Tamesis members Tony and Leonie Steer, who have been are sailing round Britain in their Moody 33 Shen Shui, completed their voyage on Wednesday 2 September. Leonie reports “Shen Shui slipped into Hurst Narrows on the last of the tide and Tony anchored in the calm of the Solent for a nap before heading to Gosport, our home port, mooring up at 2.45 pm today.
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They had reached the Scillies on Friday 31 July and spent some time anchored at St Mary’s.
They began their circumnavigation from Cowes on 25 April having left their home port of Gosport earlier in April but had to back track to Chichester to resolve a problem with electronic charts. Shen Shui next reached Blyth where Tony moored up with help from a friendly harbourmaster. He found sailing single handed overnight made him hallucinate. Leonie reports that they diverted to Whitby on passage from Lowestoft to Scarborough because of an un-forecast gale. Leonie and Oscar, the ship’s cat, plan to re-join the yacht in Scotland after her daughter had returned home to Australia. Oscar has got his sea legs back thanks to a bag of prawns which cheered him up enormously.
Shen Shui arrived in Eyemouth, Scotland, at 18.00 on Sunday 17 May. Leonie reported on Thursday 21 May that Tony’s new engine stopped, going through the Farne Islands. It was so rough air got into the fuel pipe. He moored in Eyemouth with the help of the harbourmaster and waited there for his brother to join him. So no progress that week. But safe and sound!
On Thursday 28 May Leonie reported that Shen Shui had arrived in Fraserborugh and was gale bound, tied up among the local fishing fleet. Tony and his brother sailed into Inverness at midday on Saturday 30 May.
Leonie rejoined Shen Shui on Sunday 31 May for the sail across to the west coast through the Caledonian Canal. On Tuesday 9 June Leonie sent the following report: “Here we are in the Caledonian Canal. The pass costs £198 and covers the 8 days transit. We started at Inverness and came out at the sea lock Corpach on Sunday the 7 June (that’s Fort William). As you can see from the picture it’s snowy on the peaks and it was very cold still. We slept in socks and thermals moored to a buoy in Lock Ness. It was too deep to anchor. Amazing scenery. The locks go upwards towards Lock Oich, the highest point, then downwards towards Corpach. We pulled the boat through the locks as engines are switched off then, so three people on board are needed. The men pulled and I steered and fended off. Tony’s brother Derryk has crewed around Scotland with him. As you can see, Scotch tasting ranked high on leisure activities! ‘Neptunes Steps’ under Ben Nevis has nine locks, a road bridge and a rail bridge in succession, so victuals were ‘essential’.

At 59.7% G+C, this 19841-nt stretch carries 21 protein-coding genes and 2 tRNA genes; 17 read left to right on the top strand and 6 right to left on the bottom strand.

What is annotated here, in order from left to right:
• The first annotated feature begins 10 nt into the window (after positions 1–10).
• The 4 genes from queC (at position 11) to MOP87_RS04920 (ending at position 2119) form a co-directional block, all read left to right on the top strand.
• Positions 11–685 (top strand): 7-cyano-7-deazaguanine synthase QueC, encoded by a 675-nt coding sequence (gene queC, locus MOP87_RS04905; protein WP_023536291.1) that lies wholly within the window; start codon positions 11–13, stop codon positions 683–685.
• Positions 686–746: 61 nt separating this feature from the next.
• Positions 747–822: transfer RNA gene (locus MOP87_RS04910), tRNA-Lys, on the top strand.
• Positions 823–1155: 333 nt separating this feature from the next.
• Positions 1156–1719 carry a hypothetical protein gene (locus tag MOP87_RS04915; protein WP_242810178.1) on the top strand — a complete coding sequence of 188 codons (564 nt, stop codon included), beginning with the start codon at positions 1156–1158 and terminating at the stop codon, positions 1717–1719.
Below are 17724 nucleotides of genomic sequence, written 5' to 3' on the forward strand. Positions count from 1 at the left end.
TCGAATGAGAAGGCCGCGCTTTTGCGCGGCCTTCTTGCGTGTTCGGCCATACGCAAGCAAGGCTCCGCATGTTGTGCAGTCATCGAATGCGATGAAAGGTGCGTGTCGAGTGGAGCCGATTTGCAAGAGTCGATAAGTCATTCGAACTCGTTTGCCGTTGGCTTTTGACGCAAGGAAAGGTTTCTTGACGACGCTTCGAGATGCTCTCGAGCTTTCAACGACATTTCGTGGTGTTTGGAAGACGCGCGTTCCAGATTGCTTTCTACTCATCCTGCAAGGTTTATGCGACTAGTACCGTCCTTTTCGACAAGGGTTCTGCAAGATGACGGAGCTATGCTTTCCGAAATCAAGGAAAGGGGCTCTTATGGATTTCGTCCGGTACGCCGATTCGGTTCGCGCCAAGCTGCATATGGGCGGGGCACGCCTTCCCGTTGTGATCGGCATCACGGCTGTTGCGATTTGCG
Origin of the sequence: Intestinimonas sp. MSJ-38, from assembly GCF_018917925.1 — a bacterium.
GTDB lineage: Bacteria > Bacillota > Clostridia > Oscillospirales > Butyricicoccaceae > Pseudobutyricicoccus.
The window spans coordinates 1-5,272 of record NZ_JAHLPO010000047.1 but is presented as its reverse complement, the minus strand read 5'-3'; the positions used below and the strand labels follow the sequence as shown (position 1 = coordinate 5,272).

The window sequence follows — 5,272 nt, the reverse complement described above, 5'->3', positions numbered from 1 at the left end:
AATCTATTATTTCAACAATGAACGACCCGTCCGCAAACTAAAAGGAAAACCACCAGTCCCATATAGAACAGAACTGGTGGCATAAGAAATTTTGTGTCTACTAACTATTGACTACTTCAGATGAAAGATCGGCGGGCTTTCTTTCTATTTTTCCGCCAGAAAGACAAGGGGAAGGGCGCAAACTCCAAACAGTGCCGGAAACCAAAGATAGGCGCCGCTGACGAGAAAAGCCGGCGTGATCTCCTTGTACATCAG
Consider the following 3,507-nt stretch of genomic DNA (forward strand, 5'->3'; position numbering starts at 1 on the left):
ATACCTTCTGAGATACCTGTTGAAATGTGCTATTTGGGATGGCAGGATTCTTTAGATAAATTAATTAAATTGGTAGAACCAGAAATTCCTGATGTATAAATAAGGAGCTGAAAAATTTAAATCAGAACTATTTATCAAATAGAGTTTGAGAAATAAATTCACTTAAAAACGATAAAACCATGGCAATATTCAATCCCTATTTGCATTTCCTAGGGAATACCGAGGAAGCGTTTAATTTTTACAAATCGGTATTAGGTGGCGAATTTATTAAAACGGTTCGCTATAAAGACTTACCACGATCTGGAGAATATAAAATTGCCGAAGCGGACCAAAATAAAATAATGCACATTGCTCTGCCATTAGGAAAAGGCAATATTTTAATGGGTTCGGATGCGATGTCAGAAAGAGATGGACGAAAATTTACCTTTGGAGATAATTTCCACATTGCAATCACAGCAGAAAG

She later added “After 29 locks and 10 swing bridges Shen Shui needed a good wash before heading out to the West Highlands and Corran Narrows. Tony and Leonie returned to London to see their grandchildren in mid-June and Leonie said at Tamesis on Thursday 18 June that Shen Shui had been temporarily left on moorings at Oban on the west coast of Scotland pending their return to sail south along the east coast of Ireland. They later berthed at Campbeltown.
Leonie reported on Thursday 2 June that Shen Shui had reached Bangor in Northern Ireland.
On Tuesday 4 August Leonie reported that Shen Shui had arrived in the Scilly Isles on Saturday 31 July after a 27 hour motor sail from Waterford, Southern Ireland. They left Waterford for Cork despite an unfavourable forecast and after seven hours beating to windward decided to put in to Dunmore East, a small fishing port on the south coast. The weather was dreadful in Ireland so Tony and Leonie became sightseers and hired a car to tour the country. Waterford Crystal, Tipperary, Limerick, The Wild Atlantic Way and Kilarney were all explored. “So now Shen Shui is chained to a buoy in St Mary’s, again being pounded by big seas. A spell of warm, settled weather would be much appreciated. We keep getting new leaks and have to air our clothes in every dry spell that we get!” See you soon. Leonie”
Sailing into Inverness